For more information on the cautious return to international travel, please visit: https://www.gov.uk/government/news/government-confirms-traffic-light-list-ahead-of-cautious-return-to-international-travel. To view what countries are on the red, amber or green lists and the rules you must follow to enter England, please visit: https://www.gov.uk/guidance/red-amber-and-green-list-rules-for-entering-england.
Quarantine-free travel to resume on 19 July for fully vaccinated passengers returning from amber list countries
The government has today (8 July 2021) set out the details to enable people who have been fully vaccinated with an NHS administered vaccine, plus 14 days, to travel to amber list countries without having to quarantine on their return to England, from Monday 19 July. The recommendation for people not to travel to amber list countries will also be removed from 19 July.
Those who have been fully vaccinated with an NHS administered vaccine in the UK and are returning from amber countries will still be required to complete a pre-departure test before arrival into England, alongside a PCR test on or before day 2 after arrival. They will not have to take a day 8 test or self-isolate. Any positive results will be genomically sequenced to continue to manage the risk from importing variants.
Why don’t individuals with two doses of different COVID-19 vaccines (from approved European or USA vaccine programmes) qualify as fully vaccinated when returning from an amber list country and therefore being exempt from quarantine?
The Government’s top priority has always been protecting the public and our vaccine programme, combined with our robust border and testing regime, is helping minimise the risk of new variants coming into the UK.
Trials to determine the benefits of mixing two doses of different COVID-19 vaccines are currently ongoing. The Government is monitoring the results of these trials and will review our guidance in due course if required.
While the Government is taking a phased approach to restarting international travel, we want to welcome all international visitors back to the UK and are working to extend our approach to other vaccinated passengers in the future.
When will the health measures at the border be lifted?
- The International Travel Regulations remain under constant review and are subject to a formal review point at least every 28 days to ensure they remain necessary and proportionate in light of the latest developments and assessments of risk.
- Public health will always come first. The government will carefully assess the impact of these measures in the UK taking into account the other economic and social costs of the border measures, as appropriate.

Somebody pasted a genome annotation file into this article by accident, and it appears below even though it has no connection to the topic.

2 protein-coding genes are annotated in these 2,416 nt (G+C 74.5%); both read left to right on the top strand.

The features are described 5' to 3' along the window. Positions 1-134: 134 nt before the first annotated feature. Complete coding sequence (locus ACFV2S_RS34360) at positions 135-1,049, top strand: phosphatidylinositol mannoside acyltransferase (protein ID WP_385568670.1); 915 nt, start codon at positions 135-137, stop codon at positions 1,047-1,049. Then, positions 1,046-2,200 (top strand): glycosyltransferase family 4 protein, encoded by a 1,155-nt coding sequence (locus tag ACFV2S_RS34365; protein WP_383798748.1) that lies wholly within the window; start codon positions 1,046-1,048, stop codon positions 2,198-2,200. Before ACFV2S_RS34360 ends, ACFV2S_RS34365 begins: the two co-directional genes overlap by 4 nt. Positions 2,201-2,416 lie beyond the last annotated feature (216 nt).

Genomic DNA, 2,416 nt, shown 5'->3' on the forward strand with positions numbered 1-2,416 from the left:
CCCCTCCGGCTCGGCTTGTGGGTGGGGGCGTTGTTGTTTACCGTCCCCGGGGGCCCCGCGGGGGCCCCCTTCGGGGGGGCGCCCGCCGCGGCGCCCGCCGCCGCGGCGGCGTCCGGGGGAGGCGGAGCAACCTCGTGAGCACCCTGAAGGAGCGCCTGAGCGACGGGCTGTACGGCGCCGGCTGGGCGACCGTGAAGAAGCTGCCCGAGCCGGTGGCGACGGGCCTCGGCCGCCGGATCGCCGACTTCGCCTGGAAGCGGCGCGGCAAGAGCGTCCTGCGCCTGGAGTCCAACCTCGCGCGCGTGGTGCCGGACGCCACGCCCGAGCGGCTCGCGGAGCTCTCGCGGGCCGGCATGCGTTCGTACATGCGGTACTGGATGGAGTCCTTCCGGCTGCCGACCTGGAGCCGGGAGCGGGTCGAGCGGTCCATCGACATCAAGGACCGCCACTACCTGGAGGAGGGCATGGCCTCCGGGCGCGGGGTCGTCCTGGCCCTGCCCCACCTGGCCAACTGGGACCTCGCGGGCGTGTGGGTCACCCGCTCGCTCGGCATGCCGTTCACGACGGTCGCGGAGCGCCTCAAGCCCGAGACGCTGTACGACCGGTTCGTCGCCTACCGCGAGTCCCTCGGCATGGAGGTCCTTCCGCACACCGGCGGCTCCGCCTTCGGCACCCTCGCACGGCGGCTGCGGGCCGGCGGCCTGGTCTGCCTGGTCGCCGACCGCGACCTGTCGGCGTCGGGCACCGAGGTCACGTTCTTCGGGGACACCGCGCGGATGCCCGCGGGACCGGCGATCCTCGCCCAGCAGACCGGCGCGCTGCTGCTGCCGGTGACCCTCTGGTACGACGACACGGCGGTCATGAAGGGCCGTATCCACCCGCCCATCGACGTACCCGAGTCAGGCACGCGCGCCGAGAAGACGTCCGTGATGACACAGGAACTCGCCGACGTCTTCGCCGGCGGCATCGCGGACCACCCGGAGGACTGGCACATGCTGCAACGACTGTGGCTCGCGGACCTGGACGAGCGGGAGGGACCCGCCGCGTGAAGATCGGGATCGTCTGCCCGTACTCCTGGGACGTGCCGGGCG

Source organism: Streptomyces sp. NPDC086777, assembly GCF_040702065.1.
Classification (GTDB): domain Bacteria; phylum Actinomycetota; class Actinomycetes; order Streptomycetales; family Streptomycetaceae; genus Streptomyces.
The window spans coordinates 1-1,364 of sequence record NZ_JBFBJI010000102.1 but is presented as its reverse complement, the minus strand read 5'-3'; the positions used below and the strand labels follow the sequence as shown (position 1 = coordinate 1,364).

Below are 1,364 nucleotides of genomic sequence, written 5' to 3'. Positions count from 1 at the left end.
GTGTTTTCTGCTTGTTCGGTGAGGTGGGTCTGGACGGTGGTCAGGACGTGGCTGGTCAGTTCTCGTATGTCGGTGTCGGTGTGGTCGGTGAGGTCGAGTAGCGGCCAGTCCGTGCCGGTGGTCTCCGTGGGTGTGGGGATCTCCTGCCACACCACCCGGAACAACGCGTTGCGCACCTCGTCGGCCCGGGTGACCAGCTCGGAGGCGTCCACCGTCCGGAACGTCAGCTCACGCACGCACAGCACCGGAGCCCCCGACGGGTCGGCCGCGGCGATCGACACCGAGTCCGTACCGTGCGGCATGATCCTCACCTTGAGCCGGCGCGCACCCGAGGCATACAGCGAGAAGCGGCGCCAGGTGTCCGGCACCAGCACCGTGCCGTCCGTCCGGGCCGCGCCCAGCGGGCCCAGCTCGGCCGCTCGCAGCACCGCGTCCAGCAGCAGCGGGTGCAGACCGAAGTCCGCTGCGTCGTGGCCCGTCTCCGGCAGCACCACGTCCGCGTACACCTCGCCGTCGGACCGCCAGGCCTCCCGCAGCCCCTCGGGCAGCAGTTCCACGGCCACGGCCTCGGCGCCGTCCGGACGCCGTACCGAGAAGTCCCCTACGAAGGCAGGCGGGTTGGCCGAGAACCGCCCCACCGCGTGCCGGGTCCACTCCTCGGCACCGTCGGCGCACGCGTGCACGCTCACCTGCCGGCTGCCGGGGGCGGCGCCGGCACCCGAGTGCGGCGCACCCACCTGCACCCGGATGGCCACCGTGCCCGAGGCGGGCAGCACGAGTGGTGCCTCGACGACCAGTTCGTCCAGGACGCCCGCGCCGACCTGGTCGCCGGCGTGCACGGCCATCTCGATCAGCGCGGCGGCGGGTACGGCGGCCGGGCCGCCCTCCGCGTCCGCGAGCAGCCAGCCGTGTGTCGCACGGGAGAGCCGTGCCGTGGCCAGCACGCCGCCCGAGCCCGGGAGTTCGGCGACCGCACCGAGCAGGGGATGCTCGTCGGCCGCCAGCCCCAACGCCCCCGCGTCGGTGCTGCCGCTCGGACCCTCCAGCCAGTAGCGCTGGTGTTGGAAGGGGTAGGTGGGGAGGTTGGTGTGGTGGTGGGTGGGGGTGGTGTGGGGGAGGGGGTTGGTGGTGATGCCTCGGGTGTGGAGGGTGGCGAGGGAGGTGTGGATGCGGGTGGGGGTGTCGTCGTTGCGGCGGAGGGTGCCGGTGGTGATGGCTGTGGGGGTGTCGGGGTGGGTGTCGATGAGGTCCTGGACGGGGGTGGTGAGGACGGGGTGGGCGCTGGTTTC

What exemptions exist from hotel quarantine?
- The International Travel Regulations currently exempt a limited number of individuals from the requirement to self-isolate (“sector-specific exemptions”), for example, people travelling to maintain essential supply chains, key infrastructure or to contribute to the crisis response. Exemptions are kept under review.
- There are limited exemptions for those arriving from red list countries, and only where absolutely necessary for reasons of national importance. This is to maximise the public health benefits of managed quarantine.
How does the Government decide which countries are suitable for international travel?
- International travel gradually resumed from 17 May.
- Strict rules on testing and quarantine will remain in place to protect public health and our vaccination programme, while people should not travel to ‘amber’ and ‘red’ countries for leisure.
- Countries have been allocated according to the latest scientific data, so quarantine and testing requirements on return from those countries listed on the amber or red list are appropriate to the risk of Covid-19 and variants of concern.
Is the test to release scheme working well?
- Health measures at the border, informed by the latest medical and scientific advice, help us in the battle to control the spread of Covid-19.
- A test taken on or after five full days after the traveller was last in a place that is not on the green list provides a strong level of protection against transmission of Covid-19 acquired abroad into the UK population. It also picks up a proportion of infected travellers who enter the country, preventing further spread, while at the same time allowing much more freedom for people seeking to travel.
- We will keep all our measures under constant review, and they will remain in place as long as is required in order to protect public health and reduce transmission of the virus and to reduce the risk of new variants.
What stops people from getting an NHS test for Test to Release?
- People should only take an NHS Test and Trace test if you have symptoms of Covid-19. A negative test provided by NHS Test and Trace will not permit someone to cease self-isolating early if they are self-isolating as an international arrival, and they will still be legally required to self-isolate.
- Breach of the self-isolation requirement is a criminal offence and people could be issued with a fixed penalty notice, starting at £1,000 for the first offence and increasing up to £10,000 for subsequent offences, if they fail to comply